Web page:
If drinking isn’t your lifestyle, then you’re not obligated to serve alcohol. Any of your guests not understanding of your lifestyle may want to reconsider attending. When it’s an issue of cost, there are creative ways to save. You could serve just beer and wine, offer specialty cocktails, or have set times for an open bar before switching to just beer and wine service.

Don’t take your bridal party for granted

Your bridesmaids and groomsmen are likely close friends and family members. Don’t let your wedding drive a wedge. Before you begin delegating, it may be worth it to double-check that you understand the duties of bridesmaids and groomsmen. For example, while traditions around who plans the bridal shower have changed, it is not customary for bridesmaids to plan it. Once you understand their role, communicate clear expectations right away. 

Consider their budget and capacity throughout the process. Unless you’re footing the bill entirely, be open to letting them pick what they wear. When giving your bridal party their thank-you gifts, personalize them in some way for each rather than applying a one-size-fits-all approach. Your relationship with each is vastly different, and you ought to honor that.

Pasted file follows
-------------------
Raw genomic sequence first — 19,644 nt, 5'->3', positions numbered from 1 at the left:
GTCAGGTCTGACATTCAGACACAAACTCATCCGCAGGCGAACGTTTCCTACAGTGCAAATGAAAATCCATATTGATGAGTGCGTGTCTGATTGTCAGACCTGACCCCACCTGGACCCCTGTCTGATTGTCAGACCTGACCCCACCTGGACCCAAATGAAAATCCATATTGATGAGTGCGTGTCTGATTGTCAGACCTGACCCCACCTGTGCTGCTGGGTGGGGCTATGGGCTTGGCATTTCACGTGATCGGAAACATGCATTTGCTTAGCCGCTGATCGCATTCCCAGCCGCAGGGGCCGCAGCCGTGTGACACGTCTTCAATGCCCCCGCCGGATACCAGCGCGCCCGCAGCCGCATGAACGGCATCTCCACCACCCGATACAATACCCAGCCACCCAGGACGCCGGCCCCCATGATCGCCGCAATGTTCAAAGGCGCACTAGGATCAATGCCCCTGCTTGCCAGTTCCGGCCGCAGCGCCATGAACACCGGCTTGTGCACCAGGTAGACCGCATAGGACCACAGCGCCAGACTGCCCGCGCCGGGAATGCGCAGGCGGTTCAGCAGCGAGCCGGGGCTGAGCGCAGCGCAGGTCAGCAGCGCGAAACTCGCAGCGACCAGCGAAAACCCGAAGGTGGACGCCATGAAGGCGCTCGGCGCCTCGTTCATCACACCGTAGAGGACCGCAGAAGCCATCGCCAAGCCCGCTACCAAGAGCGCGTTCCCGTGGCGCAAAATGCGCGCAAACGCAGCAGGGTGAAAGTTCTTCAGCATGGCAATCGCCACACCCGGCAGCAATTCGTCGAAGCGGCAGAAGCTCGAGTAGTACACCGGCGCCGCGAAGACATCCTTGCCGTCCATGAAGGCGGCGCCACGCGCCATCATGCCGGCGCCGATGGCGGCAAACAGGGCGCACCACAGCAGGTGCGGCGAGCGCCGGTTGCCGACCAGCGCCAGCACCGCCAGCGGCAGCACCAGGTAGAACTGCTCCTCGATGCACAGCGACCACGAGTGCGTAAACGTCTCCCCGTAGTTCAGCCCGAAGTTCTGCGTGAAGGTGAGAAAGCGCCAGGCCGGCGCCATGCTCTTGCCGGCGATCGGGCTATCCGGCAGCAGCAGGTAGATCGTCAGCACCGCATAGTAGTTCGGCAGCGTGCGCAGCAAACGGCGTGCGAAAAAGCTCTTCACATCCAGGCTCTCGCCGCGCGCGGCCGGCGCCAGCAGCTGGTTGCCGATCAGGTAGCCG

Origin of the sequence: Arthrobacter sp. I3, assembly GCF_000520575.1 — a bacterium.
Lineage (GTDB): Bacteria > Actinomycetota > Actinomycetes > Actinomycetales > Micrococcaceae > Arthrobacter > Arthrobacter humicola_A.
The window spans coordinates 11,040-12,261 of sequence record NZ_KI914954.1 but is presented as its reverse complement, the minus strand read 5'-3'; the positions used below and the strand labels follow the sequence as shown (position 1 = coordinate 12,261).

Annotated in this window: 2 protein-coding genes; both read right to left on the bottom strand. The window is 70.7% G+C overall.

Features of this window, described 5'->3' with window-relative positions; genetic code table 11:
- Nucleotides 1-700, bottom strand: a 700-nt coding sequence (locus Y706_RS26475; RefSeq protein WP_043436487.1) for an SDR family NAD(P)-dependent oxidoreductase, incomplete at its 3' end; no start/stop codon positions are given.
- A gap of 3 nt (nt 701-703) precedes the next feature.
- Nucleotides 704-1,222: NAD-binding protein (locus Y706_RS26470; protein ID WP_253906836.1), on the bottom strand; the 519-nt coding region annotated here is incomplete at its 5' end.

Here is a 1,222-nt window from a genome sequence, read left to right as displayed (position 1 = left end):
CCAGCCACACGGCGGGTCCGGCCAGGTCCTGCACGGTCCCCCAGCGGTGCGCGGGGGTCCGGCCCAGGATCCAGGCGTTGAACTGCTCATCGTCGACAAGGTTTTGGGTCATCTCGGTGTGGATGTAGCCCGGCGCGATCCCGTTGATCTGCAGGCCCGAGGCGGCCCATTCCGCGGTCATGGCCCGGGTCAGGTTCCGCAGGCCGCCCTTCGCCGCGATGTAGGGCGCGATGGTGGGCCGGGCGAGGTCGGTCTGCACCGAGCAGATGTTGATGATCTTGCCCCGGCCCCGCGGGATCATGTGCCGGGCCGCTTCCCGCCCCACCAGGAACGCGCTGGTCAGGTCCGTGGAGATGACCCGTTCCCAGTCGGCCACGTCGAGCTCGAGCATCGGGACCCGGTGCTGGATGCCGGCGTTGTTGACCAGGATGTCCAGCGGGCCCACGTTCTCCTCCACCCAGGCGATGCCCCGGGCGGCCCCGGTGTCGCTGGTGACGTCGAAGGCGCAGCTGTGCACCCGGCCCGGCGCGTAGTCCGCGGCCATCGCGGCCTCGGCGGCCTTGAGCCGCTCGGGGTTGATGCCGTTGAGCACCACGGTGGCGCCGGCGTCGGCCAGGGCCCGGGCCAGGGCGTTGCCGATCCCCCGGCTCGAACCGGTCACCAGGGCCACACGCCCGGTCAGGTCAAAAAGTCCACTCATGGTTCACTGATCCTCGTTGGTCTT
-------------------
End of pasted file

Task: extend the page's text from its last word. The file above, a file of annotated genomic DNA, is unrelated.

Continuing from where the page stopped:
Don’t skip the thank you’s 

A wedding takes a lot of hands to pull off, not to mention all of your invited guests who went to a lot of time and expense to attend. Show how much you appreciate being able to celebrate by sending handwritten thank you’s. Yes, handwritten. Thank your vendors, the venue, your officiant, your guests, and your bridal party. People are also expecting these thank you’s to happen within a month of your wedding. 

For the guests 

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(Photo credit: Adobe Stock images/pressmaster)